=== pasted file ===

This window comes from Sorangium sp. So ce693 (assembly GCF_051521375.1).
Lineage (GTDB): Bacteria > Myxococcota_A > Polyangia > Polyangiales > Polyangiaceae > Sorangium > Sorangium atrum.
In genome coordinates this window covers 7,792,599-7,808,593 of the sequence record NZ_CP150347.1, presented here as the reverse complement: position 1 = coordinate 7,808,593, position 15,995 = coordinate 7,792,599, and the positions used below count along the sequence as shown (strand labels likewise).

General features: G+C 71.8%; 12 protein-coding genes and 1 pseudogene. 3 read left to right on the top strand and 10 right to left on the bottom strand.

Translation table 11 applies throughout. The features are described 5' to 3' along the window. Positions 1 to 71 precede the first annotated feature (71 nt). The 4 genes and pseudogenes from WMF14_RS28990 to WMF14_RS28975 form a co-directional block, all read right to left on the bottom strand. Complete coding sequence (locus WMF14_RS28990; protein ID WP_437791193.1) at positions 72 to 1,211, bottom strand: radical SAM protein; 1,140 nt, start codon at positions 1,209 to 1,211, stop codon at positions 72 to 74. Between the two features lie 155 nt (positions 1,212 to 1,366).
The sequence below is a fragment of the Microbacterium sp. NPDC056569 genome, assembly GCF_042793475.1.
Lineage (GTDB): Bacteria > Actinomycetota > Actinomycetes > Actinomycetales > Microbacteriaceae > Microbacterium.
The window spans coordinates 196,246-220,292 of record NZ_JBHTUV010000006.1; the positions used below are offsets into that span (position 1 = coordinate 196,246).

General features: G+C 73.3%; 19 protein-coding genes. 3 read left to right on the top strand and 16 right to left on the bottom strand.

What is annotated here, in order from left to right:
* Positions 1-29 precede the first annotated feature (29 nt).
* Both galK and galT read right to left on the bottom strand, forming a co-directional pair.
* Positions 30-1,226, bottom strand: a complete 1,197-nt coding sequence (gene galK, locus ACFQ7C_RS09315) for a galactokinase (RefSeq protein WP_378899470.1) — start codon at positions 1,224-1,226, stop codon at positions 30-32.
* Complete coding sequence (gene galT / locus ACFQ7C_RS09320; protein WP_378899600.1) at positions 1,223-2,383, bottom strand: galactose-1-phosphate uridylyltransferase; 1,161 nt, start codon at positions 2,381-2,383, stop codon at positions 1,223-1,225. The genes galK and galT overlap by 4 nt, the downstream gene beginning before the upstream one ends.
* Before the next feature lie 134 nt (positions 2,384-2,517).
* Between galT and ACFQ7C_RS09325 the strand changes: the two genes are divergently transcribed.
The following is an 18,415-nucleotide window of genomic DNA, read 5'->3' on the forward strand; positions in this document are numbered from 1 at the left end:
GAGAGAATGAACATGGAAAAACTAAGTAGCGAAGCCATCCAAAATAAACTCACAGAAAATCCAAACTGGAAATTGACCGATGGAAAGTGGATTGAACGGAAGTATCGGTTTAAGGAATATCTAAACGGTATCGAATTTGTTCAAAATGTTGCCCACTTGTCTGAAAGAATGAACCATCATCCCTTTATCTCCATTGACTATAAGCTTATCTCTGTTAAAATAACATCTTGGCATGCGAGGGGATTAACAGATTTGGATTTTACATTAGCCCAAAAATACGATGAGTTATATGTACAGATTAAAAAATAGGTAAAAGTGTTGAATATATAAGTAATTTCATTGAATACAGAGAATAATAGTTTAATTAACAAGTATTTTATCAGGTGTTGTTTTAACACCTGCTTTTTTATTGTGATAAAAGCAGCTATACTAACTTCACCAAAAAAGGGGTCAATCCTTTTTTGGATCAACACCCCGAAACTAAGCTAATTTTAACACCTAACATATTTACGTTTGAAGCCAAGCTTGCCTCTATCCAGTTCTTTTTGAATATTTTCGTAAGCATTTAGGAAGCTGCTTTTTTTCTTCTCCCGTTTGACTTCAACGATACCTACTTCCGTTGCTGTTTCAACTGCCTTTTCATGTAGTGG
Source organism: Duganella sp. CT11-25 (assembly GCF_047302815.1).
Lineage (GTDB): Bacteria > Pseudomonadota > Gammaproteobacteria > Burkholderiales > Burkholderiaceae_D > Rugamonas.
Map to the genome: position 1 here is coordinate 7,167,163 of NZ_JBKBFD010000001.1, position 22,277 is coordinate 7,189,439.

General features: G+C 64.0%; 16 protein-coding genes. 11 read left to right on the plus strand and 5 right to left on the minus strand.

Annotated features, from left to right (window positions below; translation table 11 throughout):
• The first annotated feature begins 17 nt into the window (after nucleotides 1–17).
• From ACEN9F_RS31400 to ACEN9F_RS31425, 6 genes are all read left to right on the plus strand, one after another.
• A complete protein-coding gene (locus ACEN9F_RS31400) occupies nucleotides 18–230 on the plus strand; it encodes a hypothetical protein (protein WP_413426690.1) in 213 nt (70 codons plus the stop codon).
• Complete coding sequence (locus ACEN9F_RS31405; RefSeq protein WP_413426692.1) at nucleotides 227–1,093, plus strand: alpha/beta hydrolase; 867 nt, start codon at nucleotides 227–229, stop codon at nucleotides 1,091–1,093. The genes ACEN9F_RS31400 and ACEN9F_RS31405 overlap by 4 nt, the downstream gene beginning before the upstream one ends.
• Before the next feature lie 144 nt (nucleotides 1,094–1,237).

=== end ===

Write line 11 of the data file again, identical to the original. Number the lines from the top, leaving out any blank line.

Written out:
* Positions 1-29 precede the first annotated feature (29 nt).